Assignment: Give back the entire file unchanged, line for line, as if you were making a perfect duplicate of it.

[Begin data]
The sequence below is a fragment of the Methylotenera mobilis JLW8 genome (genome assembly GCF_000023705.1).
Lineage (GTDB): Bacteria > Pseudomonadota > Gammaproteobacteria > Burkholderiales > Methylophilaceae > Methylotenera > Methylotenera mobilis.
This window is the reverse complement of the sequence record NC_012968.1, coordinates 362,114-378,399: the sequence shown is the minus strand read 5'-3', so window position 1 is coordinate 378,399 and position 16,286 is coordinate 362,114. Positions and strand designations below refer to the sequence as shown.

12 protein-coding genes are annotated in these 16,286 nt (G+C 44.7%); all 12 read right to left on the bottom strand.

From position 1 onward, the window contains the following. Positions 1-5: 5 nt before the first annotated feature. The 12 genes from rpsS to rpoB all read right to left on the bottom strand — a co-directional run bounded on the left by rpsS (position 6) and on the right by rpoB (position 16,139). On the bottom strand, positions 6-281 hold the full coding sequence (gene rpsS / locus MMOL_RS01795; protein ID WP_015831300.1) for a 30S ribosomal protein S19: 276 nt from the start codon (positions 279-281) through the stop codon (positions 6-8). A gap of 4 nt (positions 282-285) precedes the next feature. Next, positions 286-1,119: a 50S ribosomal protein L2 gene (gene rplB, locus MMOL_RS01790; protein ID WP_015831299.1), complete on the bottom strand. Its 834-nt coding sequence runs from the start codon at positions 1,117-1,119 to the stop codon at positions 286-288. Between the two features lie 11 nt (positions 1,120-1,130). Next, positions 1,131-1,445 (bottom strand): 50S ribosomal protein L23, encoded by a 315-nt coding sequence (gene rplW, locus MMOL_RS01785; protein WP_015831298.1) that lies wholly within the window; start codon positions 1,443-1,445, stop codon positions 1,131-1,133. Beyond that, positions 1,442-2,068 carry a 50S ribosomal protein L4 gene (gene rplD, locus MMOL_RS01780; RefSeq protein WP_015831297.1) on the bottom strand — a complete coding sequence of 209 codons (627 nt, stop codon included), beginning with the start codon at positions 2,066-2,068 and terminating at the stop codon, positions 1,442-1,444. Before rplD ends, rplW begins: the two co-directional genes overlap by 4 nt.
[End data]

The sequence below is a fragment of the Methylotenera mobilis JLW8 genome (genome assembly GCF_000023705.1).
Lineage (GTDB): Bacteria > Pseudomonadota > Gammaproteobacteria > Burkholderiales > Methylophilaceae > Methylotenera > Methylotenera mobilis.
This window is the reverse complement of the sequence record NC_012968.1, coordinates 362,114-378,399: the sequence shown is the minus strand read 5'-3', so window position 1 is coordinate 378,399 and position 16,286 is coordinate 362,114. Positions and strand designations below refer to the sequence as shown.

12 protein-coding genes are annotated in these 16,286 nt (G+C 44.7%); all 12 read right to left on the bottom strand.

From position 1 onward, the window contains the following. Positions 1-5: 5 nt before the first annotated feature. The 12 genes from rpsS to rpoB all read right to left on the bottom strand — a co-directional run bounded on the left by rpsS (position 6) and on the right by rpoB (position 16,139). On the bottom strand, positions 6-281 hold the full coding sequence (gene rpsS / locus MMOL_RS01795; protein ID WP_015831300.1) for a 30S ribosomal protein S19: 276 nt from the start codon (positions 279-281) through the stop codon (positions 6-8). A gap of 4 nt (positions 282-285) precedes the next feature. Next, positions 286-1,119: a 50S ribosomal protein L2 gene (gene rplB, locus MMOL_RS01790; protein ID WP_015831299.1), complete on the bottom strand. Its 834-nt coding sequence runs from the start codon at positions 1,117-1,119 to the stop codon at positions 286-288. Between the two features lie 11 nt (positions 1,120-1,130). Next, positions 1,131-1,445 (bottom strand): 50S ribosomal protein L23, encoded by a 315-nt coding sequence (gene rplW, locus MMOL_RS01785; protein WP_015831298.1) that lies wholly within the window; start codon positions 1,443-1,445, stop codon positions 1,131-1,133. Beyond that, positions 1,442-2,068 carry a 50S ribosomal protein L4 gene (gene rplD, locus MMOL_RS01780; RefSeq protein WP_015831297.1) on the bottom strand — a complete coding sequence of 209 codons (627 nt, stop codon included), beginning with the start codon at positions 2,066-2,068 and terminating at the stop codon, positions 1,442-1,444. Before rplD ends, rplW begins: the two co-directional genes overlap by 4 nt.